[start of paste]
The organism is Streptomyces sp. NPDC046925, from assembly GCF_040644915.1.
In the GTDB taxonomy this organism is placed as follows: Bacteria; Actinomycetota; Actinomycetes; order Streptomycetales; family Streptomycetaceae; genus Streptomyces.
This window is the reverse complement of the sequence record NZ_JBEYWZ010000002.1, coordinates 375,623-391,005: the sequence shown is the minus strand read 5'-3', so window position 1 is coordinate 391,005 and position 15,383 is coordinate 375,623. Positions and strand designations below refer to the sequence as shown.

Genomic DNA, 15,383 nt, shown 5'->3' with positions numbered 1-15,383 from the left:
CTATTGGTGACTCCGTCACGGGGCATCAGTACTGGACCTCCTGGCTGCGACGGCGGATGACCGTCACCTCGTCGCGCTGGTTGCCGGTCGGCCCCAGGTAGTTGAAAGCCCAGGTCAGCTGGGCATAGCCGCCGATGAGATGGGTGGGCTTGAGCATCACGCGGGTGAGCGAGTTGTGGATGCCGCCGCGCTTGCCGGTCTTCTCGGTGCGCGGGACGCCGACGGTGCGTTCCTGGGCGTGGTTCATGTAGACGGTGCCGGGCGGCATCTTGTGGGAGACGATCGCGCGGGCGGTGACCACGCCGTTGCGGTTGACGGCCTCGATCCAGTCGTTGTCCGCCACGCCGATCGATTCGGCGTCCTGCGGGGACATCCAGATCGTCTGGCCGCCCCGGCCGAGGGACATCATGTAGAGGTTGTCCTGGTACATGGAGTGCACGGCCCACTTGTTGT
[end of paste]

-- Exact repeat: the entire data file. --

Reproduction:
The organism is Streptomyces sp. NPDC046925, from assembly GCF_040644915.1.
In the GTDB taxonomy this organism is placed as follows: Bacteria; Actinomycetota; Actinomycetes; order Streptomycetales; family Streptomycetaceae; genus Streptomyces.
This window is the reverse complement of the sequence record NZ_JBEYWZ010000002.1, coordinates 375,623-391,005: the sequence shown is the minus strand read 5'-3', so window position 1 is coordinate 391,005 and position 15,383 is coordinate 375,623. Positions and strand designations below refer to the sequence as shown.

Genomic DNA, 15,383 nt, shown 5'->3' with positions numbered 1-15,383 from the left:
CTATTGGTGACTCCGTCACGGGGCATCAGTACTGGACCTCCTGGCTGCGACGGCGGATGACCGTCACCTCGTCGCGCTGGTTGCCGGTCGGCCCCAGGTAGTTGAAAGCCCAGGTCAGCTGGGCATAGCCGCCGATGAGATGGGTGGGCTTGAGCATCACGCGGGTGAGCGAGTTGTGGATGCCGCCGCGCTTGCCGGTCTTCTCGGTGCGCGGGACGCCGACGGTGCGTTCCTGGGCGTGGTTCATGTAGACGGTGCCGGGCGGCATCTTGTGGGAGACGATCGCGCGGGCGGTGACCACGCCGTTGCGGTTGACGGCCTCGATCCAGTCGTTGTCCGCCACGCCGATCGATTCGGCGTCCTGCGGGGACATCCAGATCGTCTGGCCGCCCCGGCCGAGGGACATCATGTAGAGGTTGTCCTGGTACATGGAGTGCACGGCCCACTTGTTGT